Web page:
A root tip squash technique for maize mitotic chromosome spreads was recently published (P. J. Sallee, in Sheridan, ed., Maize for Biological Research, p. 119, 1982). Our protocol, based on Sallee's method, gives a higher frequency of countable figures, primarily because cycloheximide greatly shortens prophase chromosomes. Cycloheximide also allows some visualization of the heterochromatic and knobbed regions of the chromosomes (J. Tlaskal, Stain Tech. 54:313-320, 1979).
1. Germinate, in a 30 C incubator, fungicide-treated kernels in a drainable, nearly covered container of moist, coarse sand until roots are 3-4 cm long. Germination of small or old seed is better in sand than in petri dishes (C. R. Burnham, MNL 49:122, 1975), and metaphases are more frequent in sand-grown root tips from all classes of seed. We use window screen to remove fine grains from river sand. After a few plantings, the sand should be sterilized or replaced.
2. Root tips (1 cm long) are collected in glass vials and prefixed in the following solution for 4 1/2 hours at room temperature: Thoroughly dissolve 7 mg cycloheximide in 100 ml tap water. Warming the water will help dissolve the cycloheximide. Add 4 drops of monobromonaphthalene and mix vigorously by squirting back and forth with an eyedropper. Add one drop of dimethyl sulfoxide (DMSO) and mix again. It is important to add the chemicals in the order specified. It is best to have two labeled eyedroppers, one for monobromonaphthalene and the other for DMSO. For consistent results, use these eyedroppers each time the mixture is prepared. All glass materials can be cleaned by rinsing in acetic acid and water.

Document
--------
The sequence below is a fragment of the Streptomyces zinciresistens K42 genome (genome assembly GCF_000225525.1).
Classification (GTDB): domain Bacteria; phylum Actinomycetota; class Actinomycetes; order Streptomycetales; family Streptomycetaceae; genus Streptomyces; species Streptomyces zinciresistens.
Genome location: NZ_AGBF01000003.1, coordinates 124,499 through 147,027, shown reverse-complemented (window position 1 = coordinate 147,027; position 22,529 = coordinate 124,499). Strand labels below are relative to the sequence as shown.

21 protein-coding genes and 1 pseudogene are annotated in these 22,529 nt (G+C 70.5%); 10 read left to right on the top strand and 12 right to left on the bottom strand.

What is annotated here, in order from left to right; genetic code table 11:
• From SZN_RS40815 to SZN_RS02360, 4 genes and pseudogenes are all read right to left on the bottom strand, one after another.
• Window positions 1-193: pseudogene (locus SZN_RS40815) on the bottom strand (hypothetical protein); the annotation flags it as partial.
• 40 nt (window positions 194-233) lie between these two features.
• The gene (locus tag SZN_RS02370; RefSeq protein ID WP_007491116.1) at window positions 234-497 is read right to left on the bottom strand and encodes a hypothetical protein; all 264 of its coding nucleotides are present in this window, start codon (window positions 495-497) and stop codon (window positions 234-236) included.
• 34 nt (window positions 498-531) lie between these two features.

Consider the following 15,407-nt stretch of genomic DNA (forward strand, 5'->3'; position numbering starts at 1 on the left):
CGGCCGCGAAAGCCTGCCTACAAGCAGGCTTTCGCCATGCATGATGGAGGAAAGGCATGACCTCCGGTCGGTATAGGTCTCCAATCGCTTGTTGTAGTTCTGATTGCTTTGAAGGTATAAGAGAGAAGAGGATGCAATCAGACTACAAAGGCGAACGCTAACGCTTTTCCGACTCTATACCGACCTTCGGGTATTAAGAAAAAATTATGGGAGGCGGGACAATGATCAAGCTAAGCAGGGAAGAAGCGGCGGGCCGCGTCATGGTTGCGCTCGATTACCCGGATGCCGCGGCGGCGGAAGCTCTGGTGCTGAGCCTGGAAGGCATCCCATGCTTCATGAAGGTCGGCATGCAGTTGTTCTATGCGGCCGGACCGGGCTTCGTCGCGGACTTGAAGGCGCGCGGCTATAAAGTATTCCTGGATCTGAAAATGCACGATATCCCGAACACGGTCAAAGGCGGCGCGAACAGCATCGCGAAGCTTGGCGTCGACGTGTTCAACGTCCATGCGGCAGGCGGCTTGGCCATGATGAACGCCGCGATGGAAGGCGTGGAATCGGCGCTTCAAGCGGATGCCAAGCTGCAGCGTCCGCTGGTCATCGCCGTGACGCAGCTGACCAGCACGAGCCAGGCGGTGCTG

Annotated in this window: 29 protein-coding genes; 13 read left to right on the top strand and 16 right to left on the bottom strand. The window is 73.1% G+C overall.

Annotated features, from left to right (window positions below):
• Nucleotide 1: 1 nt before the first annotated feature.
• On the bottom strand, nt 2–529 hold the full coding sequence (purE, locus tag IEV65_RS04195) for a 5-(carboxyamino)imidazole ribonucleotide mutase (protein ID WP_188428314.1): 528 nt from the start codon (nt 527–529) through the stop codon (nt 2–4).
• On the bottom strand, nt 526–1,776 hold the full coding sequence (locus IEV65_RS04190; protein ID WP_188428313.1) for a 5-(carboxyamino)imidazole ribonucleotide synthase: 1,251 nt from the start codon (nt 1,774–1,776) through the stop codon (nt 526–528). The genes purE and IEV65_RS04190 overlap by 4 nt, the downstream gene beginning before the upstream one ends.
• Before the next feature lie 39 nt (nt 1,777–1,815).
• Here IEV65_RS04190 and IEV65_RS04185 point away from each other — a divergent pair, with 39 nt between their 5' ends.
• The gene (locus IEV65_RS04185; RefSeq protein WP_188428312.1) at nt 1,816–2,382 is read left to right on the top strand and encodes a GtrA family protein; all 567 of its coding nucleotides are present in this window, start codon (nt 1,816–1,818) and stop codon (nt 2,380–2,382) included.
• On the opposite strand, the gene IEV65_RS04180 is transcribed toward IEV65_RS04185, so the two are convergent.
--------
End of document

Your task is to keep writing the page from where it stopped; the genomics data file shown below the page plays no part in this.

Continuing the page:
3. Pour off the prefixative and replace with glacial acetic acid, cap the vial, and let stand overnight at room temperature. Fixation in acetic acid can be reduced to 1 hour, if necessary.
4. To hydrolyze the tips, pour off the acetic acid and replace with hot (60 C) 1N HCl and incubate at 60 C for 5-10 minutes.
5. Pour off all HCl, rinse in distilled water, and stain in basic fuchsin for 10-15 minutes or until tips become bright purple.
6. To prepare a squash, cut off about 1 mm of the tip of the stained root, place on a slide, and add a drop of propionic orcein. Place a plastic cover slip adjacent to the pool of stain, then cover the root tip with a second plastic cover slip so that one edge rests on the edge of the first slip. Tap the second slip many times with a pencil or dull needle to break up the tip and disperse the cells, then slide the first cover slip out from under the second cover slip and blot excess stain. Place slide between two pieces of folded filter paper and apply moderate thumb pressure to flatten the cells. This squash method, which eliminates the need to treat root tips with an enzyme, is commonly used by wheat cytogeneticists here and abroad.
If it is necessary to keep root tips for more than two days, complete Step 5, decant the basic fushsin solution, add distilled water, cap and refrigerate. Both the distilled water and root will turn purple, but the root tip will remain dark purple. We have noted no deterioration after three weeks of storage, and R. O. Flagg reported (Stain Tech. 36:95-97, 1961) that root tips can be safely stored in the refrigerator for eight months. The usually recommended storage in 70% ethyl alcohol after Step 3 gives, in our experience, blurred, poorly stained chromosomes.
B. K. Kindiger and J. B. Beckett
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